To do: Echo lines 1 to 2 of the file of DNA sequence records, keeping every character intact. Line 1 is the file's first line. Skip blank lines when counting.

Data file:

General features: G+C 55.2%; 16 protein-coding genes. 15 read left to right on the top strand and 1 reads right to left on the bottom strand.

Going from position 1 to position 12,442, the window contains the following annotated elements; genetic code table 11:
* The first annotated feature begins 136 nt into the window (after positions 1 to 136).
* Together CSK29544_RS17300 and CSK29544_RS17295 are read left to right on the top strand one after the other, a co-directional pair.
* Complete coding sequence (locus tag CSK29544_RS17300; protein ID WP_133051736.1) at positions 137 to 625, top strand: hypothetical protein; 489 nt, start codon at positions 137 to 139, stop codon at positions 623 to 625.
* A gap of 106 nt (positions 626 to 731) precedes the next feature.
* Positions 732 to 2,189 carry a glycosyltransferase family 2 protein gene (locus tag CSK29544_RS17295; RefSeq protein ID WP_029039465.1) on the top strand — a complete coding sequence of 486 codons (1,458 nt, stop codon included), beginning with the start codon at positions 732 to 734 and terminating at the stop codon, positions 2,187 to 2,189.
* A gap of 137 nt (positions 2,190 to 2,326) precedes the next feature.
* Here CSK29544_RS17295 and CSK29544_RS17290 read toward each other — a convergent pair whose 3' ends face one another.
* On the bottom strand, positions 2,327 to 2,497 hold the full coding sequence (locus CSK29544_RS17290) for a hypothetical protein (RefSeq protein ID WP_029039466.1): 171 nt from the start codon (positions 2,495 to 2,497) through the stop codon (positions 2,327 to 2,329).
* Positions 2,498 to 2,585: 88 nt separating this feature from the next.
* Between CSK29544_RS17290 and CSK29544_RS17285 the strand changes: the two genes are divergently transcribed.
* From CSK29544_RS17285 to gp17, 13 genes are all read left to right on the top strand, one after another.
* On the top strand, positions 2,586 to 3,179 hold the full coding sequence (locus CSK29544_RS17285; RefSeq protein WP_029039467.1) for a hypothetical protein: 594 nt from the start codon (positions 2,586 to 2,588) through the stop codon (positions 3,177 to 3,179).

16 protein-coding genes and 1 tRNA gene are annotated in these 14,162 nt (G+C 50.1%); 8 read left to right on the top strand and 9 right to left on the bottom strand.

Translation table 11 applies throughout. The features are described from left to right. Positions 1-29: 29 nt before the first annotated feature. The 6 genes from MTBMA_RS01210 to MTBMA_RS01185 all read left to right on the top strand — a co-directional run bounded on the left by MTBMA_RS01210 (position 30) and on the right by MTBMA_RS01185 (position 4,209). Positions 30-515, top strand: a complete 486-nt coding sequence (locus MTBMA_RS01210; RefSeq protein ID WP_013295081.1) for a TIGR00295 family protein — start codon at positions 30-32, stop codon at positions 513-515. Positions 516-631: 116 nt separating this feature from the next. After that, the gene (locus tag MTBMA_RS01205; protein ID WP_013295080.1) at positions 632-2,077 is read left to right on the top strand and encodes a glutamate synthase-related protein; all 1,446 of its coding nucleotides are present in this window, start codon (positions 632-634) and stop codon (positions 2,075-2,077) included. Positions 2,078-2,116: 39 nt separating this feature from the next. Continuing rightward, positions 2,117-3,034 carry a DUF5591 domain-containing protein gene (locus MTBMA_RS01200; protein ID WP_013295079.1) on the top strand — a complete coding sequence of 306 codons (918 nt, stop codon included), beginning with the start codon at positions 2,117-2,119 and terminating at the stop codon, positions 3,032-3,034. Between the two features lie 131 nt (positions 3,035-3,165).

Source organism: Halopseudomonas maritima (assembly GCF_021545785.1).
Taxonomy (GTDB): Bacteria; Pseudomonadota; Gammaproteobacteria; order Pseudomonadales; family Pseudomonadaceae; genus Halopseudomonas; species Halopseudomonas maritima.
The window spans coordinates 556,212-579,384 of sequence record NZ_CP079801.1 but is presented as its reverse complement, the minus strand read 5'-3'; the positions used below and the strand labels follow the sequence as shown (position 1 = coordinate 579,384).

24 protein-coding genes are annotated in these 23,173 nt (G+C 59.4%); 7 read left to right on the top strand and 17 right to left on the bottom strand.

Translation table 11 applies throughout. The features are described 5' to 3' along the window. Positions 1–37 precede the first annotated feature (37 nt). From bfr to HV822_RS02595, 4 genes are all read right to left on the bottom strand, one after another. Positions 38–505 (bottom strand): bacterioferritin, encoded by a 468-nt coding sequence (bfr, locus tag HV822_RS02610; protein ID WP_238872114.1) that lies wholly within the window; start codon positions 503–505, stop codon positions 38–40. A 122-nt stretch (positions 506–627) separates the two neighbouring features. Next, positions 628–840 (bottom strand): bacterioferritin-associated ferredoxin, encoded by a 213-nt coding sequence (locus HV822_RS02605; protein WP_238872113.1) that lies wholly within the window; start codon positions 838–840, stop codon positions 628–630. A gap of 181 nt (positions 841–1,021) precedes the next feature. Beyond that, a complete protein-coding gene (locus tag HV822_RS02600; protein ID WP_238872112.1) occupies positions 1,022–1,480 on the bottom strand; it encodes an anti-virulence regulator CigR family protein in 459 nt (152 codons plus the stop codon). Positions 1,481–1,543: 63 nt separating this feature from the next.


General features: G+C 55.2%; 16 protein-coding genes. 15 read left to right on the top strand and 1 reads right to left on the bottom strand.

Going from position 1 to position 12,442, the window contains the following annotated elements; genetic code table 11: